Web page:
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Whiplash Symptoms and Recovery

Sustaining whiplash can have an extremely negative outcome on your standard of living. This type of neck injury is notorious for causing chronic pain and reduced mobility in the neck, head and shoulders. Knowing how to recognise the symptoms of whiplash is essential to the recovery process. Personal Injury Helpline can tell you how to spot the warning signs.

What is whiplash?

Impacting the muscles, ligaments and bones in the neck and shoulders, whiplash occurs when a person’s head is forced into an abrupt back-and-forth movement. This can damage the internal structure of the neck, resulting in pain and restricted movement. Covering a broad range of injuries, whiplash can vary in severity depending on how much force the neck has been exposed to.

No two cases of whiplash are the same – some people recover in a matter of weeks, whereas others may experience chronic pain for several years. Since all whiplash injuries are unique, recovery time and treatment methods can differ between cases.

What causes whiplash?

Car accidents are one of the leading causes of whiplash. Rear-end collisions have especially high rates of whiplash injuries, as the passengers of the vehicles involved are usually thrown backwards and then forwards. In addition to car accidents, it’s not uncommon for this type of neck injury to also occur in contact sports.

The pain associated with whiplash is triggered by the soft tissue damage that occurs when a person’s head is forced backwards and then forwards at high speed. This movement throws the neck into a hyper-flexed position, stretching the top half of the spine far beyond its usual range of movement. In extreme cases, whiplash can rupture ligaments and even break bones, prolonging the recovery process even further.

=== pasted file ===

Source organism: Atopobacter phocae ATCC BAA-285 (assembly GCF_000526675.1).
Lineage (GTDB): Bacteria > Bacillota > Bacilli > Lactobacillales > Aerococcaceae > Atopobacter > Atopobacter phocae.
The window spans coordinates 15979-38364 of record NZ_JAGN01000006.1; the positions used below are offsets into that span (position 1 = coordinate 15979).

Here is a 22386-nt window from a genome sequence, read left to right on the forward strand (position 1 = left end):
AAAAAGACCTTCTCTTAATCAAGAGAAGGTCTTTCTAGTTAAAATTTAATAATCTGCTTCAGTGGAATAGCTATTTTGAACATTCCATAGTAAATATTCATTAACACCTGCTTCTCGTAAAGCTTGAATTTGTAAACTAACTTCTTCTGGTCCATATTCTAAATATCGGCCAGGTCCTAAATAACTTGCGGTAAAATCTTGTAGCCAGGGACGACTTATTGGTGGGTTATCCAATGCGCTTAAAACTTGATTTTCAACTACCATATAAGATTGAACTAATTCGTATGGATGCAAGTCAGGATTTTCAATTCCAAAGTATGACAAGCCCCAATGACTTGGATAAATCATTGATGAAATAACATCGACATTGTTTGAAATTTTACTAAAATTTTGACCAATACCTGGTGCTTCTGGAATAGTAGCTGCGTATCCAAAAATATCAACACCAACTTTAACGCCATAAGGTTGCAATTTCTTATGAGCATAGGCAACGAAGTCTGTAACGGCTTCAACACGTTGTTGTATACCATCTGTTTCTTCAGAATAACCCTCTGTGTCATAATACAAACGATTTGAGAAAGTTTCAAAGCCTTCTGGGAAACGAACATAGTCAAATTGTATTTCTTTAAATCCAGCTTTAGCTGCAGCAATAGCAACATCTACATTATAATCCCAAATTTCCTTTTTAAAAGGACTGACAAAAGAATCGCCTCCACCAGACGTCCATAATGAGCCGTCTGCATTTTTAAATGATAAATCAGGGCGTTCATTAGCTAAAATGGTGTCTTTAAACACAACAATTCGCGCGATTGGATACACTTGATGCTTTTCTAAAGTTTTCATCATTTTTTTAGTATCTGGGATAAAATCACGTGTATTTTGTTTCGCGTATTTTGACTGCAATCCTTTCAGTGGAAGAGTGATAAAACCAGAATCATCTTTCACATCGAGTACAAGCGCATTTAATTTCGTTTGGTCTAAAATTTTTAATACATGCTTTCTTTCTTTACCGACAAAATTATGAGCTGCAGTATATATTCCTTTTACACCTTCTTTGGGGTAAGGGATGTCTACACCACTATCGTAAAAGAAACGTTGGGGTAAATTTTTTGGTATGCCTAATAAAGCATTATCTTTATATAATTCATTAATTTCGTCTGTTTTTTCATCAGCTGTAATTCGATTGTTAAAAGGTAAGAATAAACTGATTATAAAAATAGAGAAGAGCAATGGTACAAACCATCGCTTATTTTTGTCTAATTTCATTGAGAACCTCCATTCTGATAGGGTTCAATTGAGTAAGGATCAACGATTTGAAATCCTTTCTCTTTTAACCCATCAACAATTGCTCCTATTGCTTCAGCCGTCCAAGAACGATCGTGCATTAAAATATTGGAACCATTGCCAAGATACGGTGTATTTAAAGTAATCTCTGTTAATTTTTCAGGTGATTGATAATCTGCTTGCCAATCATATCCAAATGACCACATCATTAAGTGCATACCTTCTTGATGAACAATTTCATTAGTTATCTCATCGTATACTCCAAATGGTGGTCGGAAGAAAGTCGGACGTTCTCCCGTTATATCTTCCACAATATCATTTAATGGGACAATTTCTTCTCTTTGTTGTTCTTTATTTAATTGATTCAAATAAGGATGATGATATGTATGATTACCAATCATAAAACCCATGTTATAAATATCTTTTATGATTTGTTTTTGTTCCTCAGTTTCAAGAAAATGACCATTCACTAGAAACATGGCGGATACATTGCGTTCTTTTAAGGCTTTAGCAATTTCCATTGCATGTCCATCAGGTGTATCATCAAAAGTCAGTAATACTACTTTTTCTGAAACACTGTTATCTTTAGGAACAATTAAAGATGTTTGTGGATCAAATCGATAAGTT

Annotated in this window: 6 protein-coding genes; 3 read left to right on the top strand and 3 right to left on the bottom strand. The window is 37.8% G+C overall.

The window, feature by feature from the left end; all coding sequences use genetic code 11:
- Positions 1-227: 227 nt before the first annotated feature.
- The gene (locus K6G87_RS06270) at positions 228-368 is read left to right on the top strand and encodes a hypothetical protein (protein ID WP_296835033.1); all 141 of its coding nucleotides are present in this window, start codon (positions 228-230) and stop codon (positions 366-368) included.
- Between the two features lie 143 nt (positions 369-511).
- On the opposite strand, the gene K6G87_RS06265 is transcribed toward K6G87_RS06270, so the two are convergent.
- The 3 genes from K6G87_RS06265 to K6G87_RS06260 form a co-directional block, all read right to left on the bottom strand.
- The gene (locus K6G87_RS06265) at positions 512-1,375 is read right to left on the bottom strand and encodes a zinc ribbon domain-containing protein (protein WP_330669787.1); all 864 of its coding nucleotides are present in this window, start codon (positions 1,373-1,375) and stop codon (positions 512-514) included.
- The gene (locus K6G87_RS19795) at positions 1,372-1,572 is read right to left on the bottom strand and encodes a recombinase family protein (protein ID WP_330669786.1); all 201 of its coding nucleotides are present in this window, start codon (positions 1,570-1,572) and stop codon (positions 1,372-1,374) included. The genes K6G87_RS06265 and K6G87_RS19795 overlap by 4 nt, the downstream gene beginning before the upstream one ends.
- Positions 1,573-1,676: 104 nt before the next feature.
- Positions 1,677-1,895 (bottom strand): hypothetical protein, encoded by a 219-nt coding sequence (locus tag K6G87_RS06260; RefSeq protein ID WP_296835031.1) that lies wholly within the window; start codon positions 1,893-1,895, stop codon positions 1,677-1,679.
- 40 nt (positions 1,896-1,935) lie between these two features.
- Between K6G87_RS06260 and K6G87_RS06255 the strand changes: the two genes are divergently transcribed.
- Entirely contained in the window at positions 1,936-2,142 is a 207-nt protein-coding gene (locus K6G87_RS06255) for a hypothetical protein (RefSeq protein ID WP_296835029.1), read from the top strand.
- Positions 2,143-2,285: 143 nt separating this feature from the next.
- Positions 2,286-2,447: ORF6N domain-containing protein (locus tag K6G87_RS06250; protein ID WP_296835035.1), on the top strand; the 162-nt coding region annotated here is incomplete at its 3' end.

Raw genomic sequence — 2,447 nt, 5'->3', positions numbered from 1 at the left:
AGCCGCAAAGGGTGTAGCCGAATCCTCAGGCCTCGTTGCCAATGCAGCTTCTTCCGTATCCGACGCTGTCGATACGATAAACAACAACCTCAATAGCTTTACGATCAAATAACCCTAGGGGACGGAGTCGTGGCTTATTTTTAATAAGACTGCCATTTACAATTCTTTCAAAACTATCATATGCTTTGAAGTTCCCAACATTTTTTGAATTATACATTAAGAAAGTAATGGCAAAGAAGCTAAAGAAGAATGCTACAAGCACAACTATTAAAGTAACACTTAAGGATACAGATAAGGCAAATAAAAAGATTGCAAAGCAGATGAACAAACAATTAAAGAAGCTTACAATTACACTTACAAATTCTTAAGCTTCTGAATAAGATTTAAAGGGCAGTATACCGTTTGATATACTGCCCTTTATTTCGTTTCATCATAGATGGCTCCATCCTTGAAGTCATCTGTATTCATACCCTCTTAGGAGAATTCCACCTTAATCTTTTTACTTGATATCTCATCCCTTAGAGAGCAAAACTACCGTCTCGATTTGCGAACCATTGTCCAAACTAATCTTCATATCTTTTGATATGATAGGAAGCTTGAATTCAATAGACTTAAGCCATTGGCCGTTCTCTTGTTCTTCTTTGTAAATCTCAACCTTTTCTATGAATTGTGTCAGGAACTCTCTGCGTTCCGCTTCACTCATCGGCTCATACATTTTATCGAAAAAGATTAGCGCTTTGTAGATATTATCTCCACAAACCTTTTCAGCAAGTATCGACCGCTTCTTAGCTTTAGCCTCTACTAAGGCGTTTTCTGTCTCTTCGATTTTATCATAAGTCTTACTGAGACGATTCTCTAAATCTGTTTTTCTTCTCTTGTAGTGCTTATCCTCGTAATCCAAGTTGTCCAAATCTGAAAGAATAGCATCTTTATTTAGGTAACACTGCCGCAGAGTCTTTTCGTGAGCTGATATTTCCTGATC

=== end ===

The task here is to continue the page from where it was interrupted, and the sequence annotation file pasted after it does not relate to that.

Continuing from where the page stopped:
What are some whiplash symptoms?

Even though whiplash is categorised as a neck injury, symptoms can be felt throughout the entire upper body. These are some of the most immediate symptoms people with whiplash experience:

  • Neck pain
  • Inability to move the neck
  • Headache
  • Pain and stiffness throughout the shoulders
  • Jaw pain
  • Pain and tingling in the arms
  • Ringing ears
  • Blurred vision
  • Back pain.

It’s important to note that whiplash symptoms can get worse with time. If you think you may have injured your neck, always see a doctor. Ignoring your symptoms and delaying treatment can prolong the recovery process.

In severe and chronic cases of whiplash, symptoms can also be psychological. People with whiplash often find it difficult to recover their former quality of life, leading to the following symptoms:

  • Insomnia
  • Anxiety
  • Anger
  • Depression
  • Pain relief dependency.

These symptoms are no less serious than the physical side effects of whiplash, and should be treated accordingly.

How is whiplash treated?

Whiplash is usually treated through a combination of pain management and physical therapy. Surgery may be required in severe cases. After sustaining whiplash, it’s crucial to stabilise the person’s neck until their injury has been assessed by a medical professional. Once a diagnoses has been made, an appropriate treatment plan can be identified.

Although it’s important to keep the upper body as still as possible following a whiplash injury, leaving the neck immobile for too long can make the injury worse. With the approval of their doctor, people with whiplash should start doing physical therapy sooner rather than later. Moving the neck can help ease stiffness in the muscles and tendons.

How long does it take to recover from whiplash?

Whiplash recovery times can vary, but most mild cases usually heal within 6 weeks. More severe whiplash injuries can take months or even years to heal. Due to the amount of time it takes to recover from chronic whiplash, this injury can impact a person’s ability to earn income.

If you’ve sustained whiplash in an accident that you weren’t responsible for, you may be entitled to compensation. Claiming damages for a whiplash injury can provide you with a financial safety net while you recover. Contact Personal Injury Helpline to find out what your rights are today.